Antioxidant-Rich Foods with Every Meal

Antioxidant-Rich Foods with Every Meal
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To stay out of oxidative debt, we need to take in more antioxidants than we use up.

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Below is an approximation of this video’s audio content. To see any graphs, charts, graphics, images, and quotes to which Dr. Greger may be referring, watch the above video.

“The postprandial state is a pro-oxidant state”—meaning that after each meal, free radicals are produced as our body assimilates the food. So, we can’t just have a bowl of berries in the morning to meet our minimum daily antioxidant needs, and call it a day. “[E]ach and every meal” should contain high-antioxidant foods, which, if you remember, means plants. “[A]ntioxidant-rich foods originate from the plant kingdom.” This is due to the thousands of natural antioxidant compounds found naturally in plant foods.

For example, “consuming…fruits,” which are high in phenolic phytonutrients, increases the antioxidant capacity of the blood. And, when they are consumed with the Standard American Diet, high-fat and refined carbohydrate “pro-oxidant and pro-inflammatory” meals, they may help counterbalance their negative effects. “Given the content and availability of fat and sugars in the Western diet, regular consumption of phenolic-rich foods, particularly in conjunction with meals, appears to be a prudent strategy to maintain oxidative balance and health.”

And of all fruits, berries may be the best source. So, for example, here’s the spike in oxidation caused by a Mediterranean meal of pasta, tomato sauce, olive oil, and fried fish. Obviously, not enough tomatoes. Add a glass of red wine, which contains berry phytonutrients from grapes, and we can bring down the level of oxidation, but not blunt it completely. So, the meal needs even more plants.

In this study, they gave people standard breakfast items, resulting in lots of oxidized cholesterol in their bloodstream one, two, three, four, five, six hours after the meal. But, all it took was a cup of strawberries with that same breakfast to at least keep the meal from contributing to further oxidation. Note, though, without the strawberries, look where we’d be at lunchtime. Let’s say we ate a standard American breakfast at 6 am, then 7, 8, 9, 10, 11, noon. If we didn’t eat that cup of strawberries with breakfast, by the time lunch rolls around, we’d already be starting out in a hyper-oxidized state and could just make things worse. “Since western eating patterns include eating multiple meals a day, including snacks, one can only speculate on the level of biological unrest.”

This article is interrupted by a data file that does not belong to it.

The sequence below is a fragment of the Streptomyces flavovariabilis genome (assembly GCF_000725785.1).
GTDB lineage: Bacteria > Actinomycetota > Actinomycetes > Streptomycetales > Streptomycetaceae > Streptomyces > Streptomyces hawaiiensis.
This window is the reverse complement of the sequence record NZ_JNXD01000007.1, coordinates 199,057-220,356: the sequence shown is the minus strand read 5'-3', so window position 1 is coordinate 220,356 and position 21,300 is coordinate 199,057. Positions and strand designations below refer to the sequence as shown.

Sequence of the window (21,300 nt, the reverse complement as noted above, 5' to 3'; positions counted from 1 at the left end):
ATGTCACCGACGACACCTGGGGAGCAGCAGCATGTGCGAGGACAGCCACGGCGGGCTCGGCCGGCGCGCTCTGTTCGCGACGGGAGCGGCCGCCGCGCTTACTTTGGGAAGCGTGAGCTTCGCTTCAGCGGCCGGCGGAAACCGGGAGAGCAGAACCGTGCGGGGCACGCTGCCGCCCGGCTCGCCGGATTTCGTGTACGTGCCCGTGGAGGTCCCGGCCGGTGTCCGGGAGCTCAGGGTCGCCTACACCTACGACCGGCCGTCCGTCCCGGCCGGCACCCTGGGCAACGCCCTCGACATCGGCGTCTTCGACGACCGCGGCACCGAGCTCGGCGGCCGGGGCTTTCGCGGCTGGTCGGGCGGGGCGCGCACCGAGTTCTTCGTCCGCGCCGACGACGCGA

But, at least if we had some berries for breakfast, we’d be starting out at baseline for lunch. “This acute protection is likely due to the antioxidant effects of the strawberry phytonutrients.”

Even better than baseline, how about our meal actually improving our antioxidant status? Here’s measuring the antioxidant level of one’s bloodstream after a crappy meal. It drops, using up our antioxidant stores. But, eat a big bunch of red grapes with the meal, and the antioxidant level of our bloodstream goes up, such that our body is in a positive antioxidant balance for a few hours. Same thing after enough blueberries. And, imagine if these ensuing hours between our next meal, right, we were sipping green tea, or hibiscus? We’d have this nice antioxidant surplus all day long.